The theme of this article is precognition. I will begin by relating an example, one included in a collection of precognitions compiled by the great psychical researcher of the late nineteenth century Frederic W. H. Myers (1843-1901).1
Mr. Haggard of the British Consulate, Trieste, Austria, gives the following account of a premonitory dream and its fulfilment:—
September 21st, 1893.
A few months ago I had an extraordinarily vivid dream, and waking up repeated it to my wife at once. All I dreamt actually occurred about six weeks afterwards, the details of my dream falling out exactly as dreamt.
There seems to have been no purpose whatsoever in the dream; and one cannot help thinking, what was the good of it.
I dreamt that I was asked to dinner by the German Consul General, and accepting, was ushered into a large room with trophies of East African arms on shields against the walls. (N.B. – I have myself been a great deal in East Africa.)
After dinner I went to inspect the arms, and amongst them saw a beautifully gold-mounted sword which I pointed out to the French Vice-Consul – who at that moment joined me – as having probably been a present from the Sultan of Zanzibar to my host the German Consul General.
At that moment the Russian Consul came up too. He pointed out how small was the hilt of the sword and how impossible in consequence it would be for a European to use the weapon, and whilst talking he waved his arm in an excited manner over his head as if he was wielding the sword, and to illustrate what he was saying.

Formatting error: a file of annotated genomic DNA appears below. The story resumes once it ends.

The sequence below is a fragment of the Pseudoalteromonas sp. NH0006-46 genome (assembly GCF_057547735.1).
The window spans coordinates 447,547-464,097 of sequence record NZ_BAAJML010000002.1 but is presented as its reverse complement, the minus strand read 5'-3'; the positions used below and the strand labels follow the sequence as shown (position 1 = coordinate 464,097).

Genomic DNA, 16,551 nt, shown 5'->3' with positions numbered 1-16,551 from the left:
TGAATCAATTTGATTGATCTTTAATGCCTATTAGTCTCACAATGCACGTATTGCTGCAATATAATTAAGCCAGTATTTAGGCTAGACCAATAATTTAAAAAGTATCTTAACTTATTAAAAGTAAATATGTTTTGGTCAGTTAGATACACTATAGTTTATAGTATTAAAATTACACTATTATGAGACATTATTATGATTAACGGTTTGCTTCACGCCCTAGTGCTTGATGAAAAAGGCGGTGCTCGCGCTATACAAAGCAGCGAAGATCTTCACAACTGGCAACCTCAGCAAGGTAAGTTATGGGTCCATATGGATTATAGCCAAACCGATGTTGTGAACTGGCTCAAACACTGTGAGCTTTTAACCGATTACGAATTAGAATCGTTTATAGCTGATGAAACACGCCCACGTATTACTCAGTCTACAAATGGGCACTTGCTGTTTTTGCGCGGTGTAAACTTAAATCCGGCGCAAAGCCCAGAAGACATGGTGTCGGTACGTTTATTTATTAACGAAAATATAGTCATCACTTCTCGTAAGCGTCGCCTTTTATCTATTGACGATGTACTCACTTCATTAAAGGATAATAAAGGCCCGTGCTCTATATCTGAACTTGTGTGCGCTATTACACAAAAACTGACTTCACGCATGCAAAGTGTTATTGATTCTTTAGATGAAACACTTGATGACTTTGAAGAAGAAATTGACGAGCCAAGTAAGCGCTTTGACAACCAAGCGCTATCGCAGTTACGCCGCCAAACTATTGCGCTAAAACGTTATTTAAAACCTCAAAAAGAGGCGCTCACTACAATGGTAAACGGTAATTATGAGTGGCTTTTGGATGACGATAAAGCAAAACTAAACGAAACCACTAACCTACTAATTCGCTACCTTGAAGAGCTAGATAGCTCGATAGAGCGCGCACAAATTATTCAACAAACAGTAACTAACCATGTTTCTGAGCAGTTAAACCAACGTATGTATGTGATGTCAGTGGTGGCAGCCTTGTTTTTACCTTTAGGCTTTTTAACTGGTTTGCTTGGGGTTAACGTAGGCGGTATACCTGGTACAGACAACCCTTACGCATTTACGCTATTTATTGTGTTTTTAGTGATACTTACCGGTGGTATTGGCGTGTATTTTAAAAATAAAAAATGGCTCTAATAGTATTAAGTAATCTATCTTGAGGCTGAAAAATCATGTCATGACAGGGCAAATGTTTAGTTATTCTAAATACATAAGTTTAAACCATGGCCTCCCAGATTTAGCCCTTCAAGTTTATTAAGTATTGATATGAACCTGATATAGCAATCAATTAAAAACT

At that moment I woke up and marvelled so at the vividness of the dream that I woke my wife up too and told it to her.
About six weeks afterwards my wife and myself were asked to dine with the German Consul General; but the dream had long been forgotten by us both.
We were shown into a large withdrawing room which I had never been in before, but which somehow seemed familiar to me. Against the walls were some beautiful trophies of East African arms, amongst which was a gold-hilted sword, a gift to my host from the Sultan of Zanzibar.
To make a long story short, everything happened exactly as I had dreamt – but I never remembered the dream until the Russian Consul began to wave his arm over his head, when it came back to me like a flash.
Without saying a word to the Russian Consul and French Vice-Consul (whom I left standing before the trophy) I walked quickly across to my wife, who was standing at the entrance of a boudoir opening out of the withdrawing room, and said to her:– “Do you remember my dream about the Zanzibar arms?” She remembered everything perfectly, and was a witness to its realisation. On the spot we informed all the persons concerned of the dream, which naturally much interested them.
Myers and members of the Society for Psychical Research (SPR, founded in London, 1882) thoroughly researched and verified to their satisfaction all cases that were published in their official Proceedings. In this example, there was a separate signed corroboration from Mr. Haggard’s wife as well as signed statements from the Russian Consul and the German Consul General.